”Fair enough, but I do think there is a fine line to be drawn between appealing to the public to exercise moral judgement ourselves versus outright regulation to stamp out undesirable behaviour, deemed by a few people in society.”

    If appealing to the public to exercise moral judgement really work , there wont be a need to impose law in this world . Self regulation just doesn’t work , at least for SG . It lacks bite .

    Govt has been appealing to the public not to litter for years , just imagine what will happen if the cleaners go on strike . That’s why fines are put in place .One would argue why not impose a law to restrict it instead of banning it totally ?

    The question is ,why should we go through all those trouble , passing that law in parliament just for a few gamers ? One wont lose anything by not playing nor benefit from such games anyway . You wont lose an arms or legs . Pokémon Enthusiastic Gamer like you will surely protest such move , understandable .

    Reply
  2. Anonymous

    Ban paper ? Ban usage of mobile phone ? There is a great difference between necessity and need . As I just mention , one wont lose anything by not playing nor benefit from such games anyway . You wont lose an arms or legs by not playing .

    Paper n mobile phone is a necessity . You definitely need a mobile phone for , communication , checking emails ( work related ) , information management . And the list goes on . What benefit does a Pokémon Go games provide ? Non , in my opinion . That’s a need , not a necessity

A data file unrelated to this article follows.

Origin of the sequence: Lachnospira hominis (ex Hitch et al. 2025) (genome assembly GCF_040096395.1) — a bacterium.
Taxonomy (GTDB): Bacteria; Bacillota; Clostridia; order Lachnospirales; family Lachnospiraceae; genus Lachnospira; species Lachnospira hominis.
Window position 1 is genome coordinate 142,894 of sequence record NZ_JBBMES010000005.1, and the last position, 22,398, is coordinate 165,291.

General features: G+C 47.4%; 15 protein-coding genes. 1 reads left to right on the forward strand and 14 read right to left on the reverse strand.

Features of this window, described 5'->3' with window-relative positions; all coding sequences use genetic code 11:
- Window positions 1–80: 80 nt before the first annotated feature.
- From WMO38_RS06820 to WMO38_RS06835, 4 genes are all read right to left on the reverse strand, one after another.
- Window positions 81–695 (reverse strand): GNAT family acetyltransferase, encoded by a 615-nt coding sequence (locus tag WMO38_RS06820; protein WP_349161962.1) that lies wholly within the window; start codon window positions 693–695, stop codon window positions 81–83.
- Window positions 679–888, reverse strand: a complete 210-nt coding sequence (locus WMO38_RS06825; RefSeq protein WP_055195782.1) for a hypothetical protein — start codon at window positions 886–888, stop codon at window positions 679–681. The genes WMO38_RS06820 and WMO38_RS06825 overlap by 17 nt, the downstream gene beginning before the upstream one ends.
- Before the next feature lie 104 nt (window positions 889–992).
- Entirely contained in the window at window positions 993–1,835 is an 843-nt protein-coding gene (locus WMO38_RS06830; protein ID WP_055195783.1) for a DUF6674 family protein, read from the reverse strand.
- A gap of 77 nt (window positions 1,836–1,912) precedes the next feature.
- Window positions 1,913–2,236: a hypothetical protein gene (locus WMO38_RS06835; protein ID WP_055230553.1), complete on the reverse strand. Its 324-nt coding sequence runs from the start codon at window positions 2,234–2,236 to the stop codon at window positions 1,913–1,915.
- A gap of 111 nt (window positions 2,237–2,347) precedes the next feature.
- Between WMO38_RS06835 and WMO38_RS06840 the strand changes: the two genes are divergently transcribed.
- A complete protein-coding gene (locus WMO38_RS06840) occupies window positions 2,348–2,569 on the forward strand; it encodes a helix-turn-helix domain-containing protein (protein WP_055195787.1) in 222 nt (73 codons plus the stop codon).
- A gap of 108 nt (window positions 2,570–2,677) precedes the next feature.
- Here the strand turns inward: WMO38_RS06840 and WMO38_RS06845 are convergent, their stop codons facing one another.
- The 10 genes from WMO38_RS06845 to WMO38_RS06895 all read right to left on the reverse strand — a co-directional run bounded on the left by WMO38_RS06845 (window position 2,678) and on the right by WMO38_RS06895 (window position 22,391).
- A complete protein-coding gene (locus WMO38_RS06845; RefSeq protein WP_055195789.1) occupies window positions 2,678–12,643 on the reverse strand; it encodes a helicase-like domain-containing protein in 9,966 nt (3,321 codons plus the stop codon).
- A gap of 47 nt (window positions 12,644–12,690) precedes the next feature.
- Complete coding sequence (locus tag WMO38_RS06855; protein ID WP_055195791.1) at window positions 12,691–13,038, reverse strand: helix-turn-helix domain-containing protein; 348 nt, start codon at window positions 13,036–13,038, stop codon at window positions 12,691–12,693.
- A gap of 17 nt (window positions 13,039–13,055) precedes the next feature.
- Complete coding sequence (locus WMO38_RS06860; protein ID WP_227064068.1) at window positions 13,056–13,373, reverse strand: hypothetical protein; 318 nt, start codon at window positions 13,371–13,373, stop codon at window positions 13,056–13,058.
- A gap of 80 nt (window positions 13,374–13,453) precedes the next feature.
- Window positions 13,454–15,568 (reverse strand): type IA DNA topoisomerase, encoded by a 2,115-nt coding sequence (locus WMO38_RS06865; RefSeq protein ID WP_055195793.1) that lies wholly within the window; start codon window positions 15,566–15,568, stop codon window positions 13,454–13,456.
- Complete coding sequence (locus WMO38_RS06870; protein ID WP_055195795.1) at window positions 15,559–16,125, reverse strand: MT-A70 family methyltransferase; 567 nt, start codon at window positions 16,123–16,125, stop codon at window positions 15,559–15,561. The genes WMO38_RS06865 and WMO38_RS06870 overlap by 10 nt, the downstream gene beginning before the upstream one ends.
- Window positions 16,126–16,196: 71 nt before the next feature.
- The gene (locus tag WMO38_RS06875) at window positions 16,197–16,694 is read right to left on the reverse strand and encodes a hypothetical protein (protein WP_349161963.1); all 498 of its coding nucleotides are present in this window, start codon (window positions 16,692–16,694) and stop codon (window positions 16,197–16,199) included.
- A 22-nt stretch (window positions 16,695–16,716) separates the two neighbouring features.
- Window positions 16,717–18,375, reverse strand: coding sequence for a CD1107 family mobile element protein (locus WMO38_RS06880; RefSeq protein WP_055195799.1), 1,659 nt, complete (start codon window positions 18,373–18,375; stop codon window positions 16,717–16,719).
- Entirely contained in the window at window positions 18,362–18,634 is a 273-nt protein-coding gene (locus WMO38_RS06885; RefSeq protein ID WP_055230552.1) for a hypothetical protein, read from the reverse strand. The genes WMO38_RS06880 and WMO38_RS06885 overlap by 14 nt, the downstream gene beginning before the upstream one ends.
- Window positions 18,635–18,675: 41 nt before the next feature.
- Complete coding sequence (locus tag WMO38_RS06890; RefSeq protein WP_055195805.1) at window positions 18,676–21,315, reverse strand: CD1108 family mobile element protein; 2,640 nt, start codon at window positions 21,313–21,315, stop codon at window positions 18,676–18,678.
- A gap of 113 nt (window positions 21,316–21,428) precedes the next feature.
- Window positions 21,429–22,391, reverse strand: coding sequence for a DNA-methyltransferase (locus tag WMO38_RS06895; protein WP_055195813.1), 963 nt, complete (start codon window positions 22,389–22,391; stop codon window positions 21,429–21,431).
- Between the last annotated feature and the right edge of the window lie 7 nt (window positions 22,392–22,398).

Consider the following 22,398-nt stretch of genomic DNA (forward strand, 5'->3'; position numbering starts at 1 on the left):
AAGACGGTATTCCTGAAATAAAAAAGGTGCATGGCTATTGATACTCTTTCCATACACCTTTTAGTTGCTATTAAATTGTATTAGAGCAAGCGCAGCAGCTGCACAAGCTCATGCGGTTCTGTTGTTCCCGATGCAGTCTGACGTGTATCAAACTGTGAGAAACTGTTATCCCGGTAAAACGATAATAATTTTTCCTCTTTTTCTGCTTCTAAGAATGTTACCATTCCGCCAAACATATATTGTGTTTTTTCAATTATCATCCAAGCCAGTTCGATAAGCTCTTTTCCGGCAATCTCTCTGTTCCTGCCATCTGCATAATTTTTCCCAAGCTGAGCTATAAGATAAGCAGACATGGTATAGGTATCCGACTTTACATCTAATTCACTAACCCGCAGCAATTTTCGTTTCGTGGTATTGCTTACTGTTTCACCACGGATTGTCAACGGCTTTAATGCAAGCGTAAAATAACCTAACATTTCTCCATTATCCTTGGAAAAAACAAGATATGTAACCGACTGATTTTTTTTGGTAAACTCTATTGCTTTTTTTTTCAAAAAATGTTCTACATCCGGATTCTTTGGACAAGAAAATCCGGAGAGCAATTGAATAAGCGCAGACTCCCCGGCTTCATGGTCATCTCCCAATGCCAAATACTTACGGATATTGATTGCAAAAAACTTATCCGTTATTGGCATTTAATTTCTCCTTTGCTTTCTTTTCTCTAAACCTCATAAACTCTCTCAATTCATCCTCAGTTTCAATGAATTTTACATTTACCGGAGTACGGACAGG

Reply
  3. Anonymous

    Ban paper ? Ban usage of mobile phone ? There is a great difference between necessity and wants . As I just mention , one wont lose anything by not playing nor benefit from such games anyway . You wont lose an arms or legs by not playing .

    Paper n mobile phone is a necessity . You definitely need a mobile phone for , communication , checking emails ( work related ) , information management . And the list goes on . What benefit does a Pokémon Go games provide ? Non , in my opinion . That’s a wants , not a necessity

    Reply
  4. Anonymous

    If the sad people who play such a pathetic and childish game as PG were to get a life, there would be no need to ban it from anywhere. GROW UP people.

    Reply
  5. Anonymous

    ” In a video she sent, a group of around 30 people can be seen recklessly dashing across the road to get to a Pokemon that appeared on the other side.

    A car and a van had to slow down to give way to the jaywalking pedestrians.

    According to The Straits Times, Block 401 in Hougang Avenue 10 has gained a reputation for being a hub of virtual activity, with “rare” Pokemon such as Gyarados reportedly spotted there.

    On top of the noise from large gatherings, numerous players have also posted in the Facebook group documenting the litter – discarded food, drink bottles, and cigarette butts – that is left behind after crowds disperse. ”

    What does that show ? Apealing to the public to exercise moral judgement JUST DOESNT WORK .

    Reply